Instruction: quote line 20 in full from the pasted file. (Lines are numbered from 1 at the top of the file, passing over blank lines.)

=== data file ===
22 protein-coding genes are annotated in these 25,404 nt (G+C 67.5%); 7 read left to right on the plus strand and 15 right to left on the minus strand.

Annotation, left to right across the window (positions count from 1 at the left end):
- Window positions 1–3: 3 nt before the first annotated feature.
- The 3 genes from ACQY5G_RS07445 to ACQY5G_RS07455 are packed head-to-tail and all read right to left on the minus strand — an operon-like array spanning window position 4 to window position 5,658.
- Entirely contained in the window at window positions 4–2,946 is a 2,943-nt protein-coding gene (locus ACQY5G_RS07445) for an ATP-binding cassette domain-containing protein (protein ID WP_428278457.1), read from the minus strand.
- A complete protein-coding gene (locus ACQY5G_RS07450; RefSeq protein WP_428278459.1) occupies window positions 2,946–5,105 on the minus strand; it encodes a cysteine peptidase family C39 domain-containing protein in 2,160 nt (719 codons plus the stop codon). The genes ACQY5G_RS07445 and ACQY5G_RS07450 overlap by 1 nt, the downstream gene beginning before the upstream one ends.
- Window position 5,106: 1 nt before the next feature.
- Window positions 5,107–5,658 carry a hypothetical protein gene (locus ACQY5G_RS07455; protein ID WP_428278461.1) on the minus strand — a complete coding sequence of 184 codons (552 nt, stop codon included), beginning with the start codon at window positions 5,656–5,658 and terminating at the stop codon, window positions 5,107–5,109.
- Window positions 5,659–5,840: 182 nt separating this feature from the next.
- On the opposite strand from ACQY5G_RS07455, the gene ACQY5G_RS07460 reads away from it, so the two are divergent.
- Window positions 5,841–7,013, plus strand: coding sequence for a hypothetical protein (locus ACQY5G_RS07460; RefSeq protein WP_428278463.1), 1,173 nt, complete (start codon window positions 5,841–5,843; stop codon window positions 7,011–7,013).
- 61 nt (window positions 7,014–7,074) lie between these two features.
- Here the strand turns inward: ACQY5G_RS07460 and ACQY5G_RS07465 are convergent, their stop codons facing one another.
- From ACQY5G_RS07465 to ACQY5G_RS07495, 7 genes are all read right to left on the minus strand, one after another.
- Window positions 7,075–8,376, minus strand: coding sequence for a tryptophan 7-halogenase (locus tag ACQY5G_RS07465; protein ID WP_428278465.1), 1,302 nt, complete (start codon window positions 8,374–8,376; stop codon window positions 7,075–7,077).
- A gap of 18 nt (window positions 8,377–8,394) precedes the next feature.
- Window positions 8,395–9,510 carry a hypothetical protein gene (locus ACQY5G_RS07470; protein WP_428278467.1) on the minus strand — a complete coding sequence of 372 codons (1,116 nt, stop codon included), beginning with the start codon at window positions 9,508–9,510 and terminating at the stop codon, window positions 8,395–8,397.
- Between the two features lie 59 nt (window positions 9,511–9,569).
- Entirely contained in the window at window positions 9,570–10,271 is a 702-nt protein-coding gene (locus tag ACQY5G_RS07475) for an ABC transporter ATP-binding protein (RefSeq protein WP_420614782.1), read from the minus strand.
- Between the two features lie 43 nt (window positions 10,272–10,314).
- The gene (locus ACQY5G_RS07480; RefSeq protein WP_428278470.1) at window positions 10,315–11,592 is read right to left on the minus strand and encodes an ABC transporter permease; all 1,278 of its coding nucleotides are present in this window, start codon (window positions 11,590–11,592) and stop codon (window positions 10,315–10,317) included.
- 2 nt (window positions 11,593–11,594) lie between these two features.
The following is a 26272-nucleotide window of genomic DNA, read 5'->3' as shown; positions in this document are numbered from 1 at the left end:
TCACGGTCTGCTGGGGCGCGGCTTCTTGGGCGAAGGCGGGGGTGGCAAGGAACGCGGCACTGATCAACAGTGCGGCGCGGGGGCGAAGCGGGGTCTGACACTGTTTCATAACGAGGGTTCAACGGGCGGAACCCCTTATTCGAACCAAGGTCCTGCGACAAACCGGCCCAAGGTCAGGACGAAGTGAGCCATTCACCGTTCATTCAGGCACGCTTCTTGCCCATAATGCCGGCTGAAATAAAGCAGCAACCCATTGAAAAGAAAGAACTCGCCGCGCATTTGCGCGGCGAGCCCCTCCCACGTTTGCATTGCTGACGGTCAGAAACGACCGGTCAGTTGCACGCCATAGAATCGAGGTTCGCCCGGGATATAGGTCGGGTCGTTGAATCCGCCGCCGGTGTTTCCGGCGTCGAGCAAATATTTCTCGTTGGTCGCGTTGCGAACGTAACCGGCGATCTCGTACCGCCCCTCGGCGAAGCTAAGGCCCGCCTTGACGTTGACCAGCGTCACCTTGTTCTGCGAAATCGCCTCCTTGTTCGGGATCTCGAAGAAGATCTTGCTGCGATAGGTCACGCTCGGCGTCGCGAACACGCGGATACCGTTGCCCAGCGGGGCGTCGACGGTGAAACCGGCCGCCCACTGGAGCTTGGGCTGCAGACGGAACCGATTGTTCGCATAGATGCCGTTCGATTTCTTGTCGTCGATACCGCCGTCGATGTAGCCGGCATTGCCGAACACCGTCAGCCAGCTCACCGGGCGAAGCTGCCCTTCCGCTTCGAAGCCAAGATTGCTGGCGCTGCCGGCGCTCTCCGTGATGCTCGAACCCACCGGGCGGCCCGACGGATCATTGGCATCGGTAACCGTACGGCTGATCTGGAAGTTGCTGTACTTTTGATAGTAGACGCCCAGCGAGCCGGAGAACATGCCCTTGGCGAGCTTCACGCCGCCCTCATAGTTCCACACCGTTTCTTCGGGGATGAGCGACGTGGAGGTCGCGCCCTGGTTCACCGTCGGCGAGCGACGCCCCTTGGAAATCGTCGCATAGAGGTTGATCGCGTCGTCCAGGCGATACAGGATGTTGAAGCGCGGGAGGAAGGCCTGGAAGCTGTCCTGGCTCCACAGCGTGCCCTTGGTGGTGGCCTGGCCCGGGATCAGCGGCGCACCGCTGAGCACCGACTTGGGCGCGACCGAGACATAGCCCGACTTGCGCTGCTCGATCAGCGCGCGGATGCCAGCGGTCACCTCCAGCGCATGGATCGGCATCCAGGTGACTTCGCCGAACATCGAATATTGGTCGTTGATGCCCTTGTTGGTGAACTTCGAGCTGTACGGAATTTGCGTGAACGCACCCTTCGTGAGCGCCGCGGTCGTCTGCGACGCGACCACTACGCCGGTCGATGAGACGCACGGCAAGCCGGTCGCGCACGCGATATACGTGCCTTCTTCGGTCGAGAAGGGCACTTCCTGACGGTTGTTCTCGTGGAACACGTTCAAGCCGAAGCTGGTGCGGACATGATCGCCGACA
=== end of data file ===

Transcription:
- Between the two features lie 43 nt (window positions 10,272–10,314).